Why do I say this? Your generation has had more exposure to Seminary and Institute teaching than previous generations, and you have had the best training of any generation from Primary, Priesthood and Young Women. In addition, approximately 375,000 of you have served or are serving as missionaries. You represent over one-third of all of the missionaries who have served in this dispensation. Samuel Smith, the first missionary in this dispensation was ordained an Elder and set apart as a missionary on April 6, 1830, the day the Church was organized. When you contemplate all of the missionaries who have served since then, it is amazing that one-third would be in your age group. By comparison only 76,000 missionaries or less than 8% served in the 12 years when I was 18 to 30 years of age. For those of you who have not had the opportunity to serve a mission, your contribution nevertheless can be significant. Almost half of the First Presidency and the Twelve did not have the opportunity to serve a mission.

            Elder Cook continued by saying, “In view of the enormous potential for good that you possess, what are my concerns for your future? What counsel can I give you?” He then proceeded to give the counsel that he considered to be important.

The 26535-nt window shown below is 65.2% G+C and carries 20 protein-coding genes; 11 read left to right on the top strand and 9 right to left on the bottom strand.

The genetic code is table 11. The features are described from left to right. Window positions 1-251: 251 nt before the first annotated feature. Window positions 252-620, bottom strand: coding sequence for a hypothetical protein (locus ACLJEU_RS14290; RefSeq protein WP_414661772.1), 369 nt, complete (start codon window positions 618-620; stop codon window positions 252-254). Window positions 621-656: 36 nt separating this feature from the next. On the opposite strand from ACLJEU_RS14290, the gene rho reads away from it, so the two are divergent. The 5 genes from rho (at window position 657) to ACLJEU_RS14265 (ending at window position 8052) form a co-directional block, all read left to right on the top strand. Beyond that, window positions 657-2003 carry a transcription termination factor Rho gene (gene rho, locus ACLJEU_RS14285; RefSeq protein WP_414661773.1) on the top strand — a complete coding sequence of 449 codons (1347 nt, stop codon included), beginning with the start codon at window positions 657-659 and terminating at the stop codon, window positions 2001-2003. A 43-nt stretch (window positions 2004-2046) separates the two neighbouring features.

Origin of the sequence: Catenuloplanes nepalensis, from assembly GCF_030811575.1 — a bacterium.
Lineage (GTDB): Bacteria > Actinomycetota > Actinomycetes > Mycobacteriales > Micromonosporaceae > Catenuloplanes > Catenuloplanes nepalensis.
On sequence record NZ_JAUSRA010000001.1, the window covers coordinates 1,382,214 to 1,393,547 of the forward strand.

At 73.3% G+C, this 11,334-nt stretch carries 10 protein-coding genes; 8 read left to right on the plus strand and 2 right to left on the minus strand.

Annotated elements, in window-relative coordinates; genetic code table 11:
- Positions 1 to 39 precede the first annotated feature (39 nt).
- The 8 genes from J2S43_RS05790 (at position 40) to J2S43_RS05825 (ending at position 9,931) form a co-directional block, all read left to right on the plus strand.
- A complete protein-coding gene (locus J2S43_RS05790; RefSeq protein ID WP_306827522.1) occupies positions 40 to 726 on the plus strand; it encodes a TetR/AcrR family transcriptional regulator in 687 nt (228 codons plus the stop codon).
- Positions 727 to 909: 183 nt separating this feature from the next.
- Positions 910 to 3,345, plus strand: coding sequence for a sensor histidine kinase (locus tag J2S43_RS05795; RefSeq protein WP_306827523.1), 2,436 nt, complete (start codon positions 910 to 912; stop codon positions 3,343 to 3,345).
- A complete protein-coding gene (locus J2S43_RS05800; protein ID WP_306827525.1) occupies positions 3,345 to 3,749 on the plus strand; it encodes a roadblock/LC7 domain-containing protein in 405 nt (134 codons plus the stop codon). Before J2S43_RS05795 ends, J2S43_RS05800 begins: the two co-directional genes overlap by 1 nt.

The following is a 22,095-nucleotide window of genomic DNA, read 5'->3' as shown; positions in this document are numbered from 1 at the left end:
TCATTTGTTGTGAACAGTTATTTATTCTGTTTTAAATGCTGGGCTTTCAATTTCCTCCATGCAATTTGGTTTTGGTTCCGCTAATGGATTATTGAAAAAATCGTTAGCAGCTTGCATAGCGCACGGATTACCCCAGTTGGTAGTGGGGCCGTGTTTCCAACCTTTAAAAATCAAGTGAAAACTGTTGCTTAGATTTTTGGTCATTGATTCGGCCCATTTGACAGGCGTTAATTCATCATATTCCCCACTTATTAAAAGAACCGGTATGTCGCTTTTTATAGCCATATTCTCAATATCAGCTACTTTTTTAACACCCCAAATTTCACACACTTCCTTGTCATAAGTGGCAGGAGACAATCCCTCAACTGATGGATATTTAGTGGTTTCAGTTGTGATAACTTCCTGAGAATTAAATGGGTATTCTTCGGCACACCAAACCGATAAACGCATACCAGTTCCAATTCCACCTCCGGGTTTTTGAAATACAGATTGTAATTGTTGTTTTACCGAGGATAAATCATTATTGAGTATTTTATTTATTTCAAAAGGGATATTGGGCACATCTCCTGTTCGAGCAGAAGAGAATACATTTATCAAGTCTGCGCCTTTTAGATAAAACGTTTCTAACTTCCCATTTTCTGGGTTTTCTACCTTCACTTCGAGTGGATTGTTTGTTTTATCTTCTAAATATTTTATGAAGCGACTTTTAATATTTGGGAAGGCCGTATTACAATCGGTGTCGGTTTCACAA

First, “Avoid acting out of character by wearing a mask…. One of your greatest protections against making bad choices is to not put on any mask of anonymity. If you ever find yourself wanting to do so, please know it is a serious sign of danger and one of the adversary’s tools to get you to do something you should not do.”

Second, “Act in accordance with your true beliefs by spending your time on those things which will build and develop your character and help you become more Christ-like. I hope none of you see life as primarily “fun and games” but rather, as a time to prepare to meet God.”

Third, set appropriate goals.

Fourth, “In addition to personal attributes, qualities, and decisions, if you are to be the generation you need to be, you will build your country and the community where you live. Your generation, like the greatest generation, will need to protect righteousness and religious freedom. The Judeo/Christian heritage we have inherited is not only precious, but also essential to our Father in Heaven’s plan. We need to preserve it for future generation….”

            Elder Cook closed his remarks by telling the young adults that the leadership of the Church has “great confidence in you” and “honestly believes that you can build the Kingdom like no previous generation. You have not only our love and confidence, but also our prayers and blessings. We know that the success of your generation is essential to the continued establishment of the Church and the growth of the Kingdom. We pray that you will act well our part….”

            This talk was given to the young adults of the Church, but its counsel is good for all of us. We should avoid wearing a mask and acting in anonymity. We should act in accordance with our true identity. We should set and work toward appropriate goals. We should all be engaged in building the country and community in which we live. We all have a part to play in preparing the world for the Second Coming of Jesus Christ. “What e’re thou art, act well thy part.”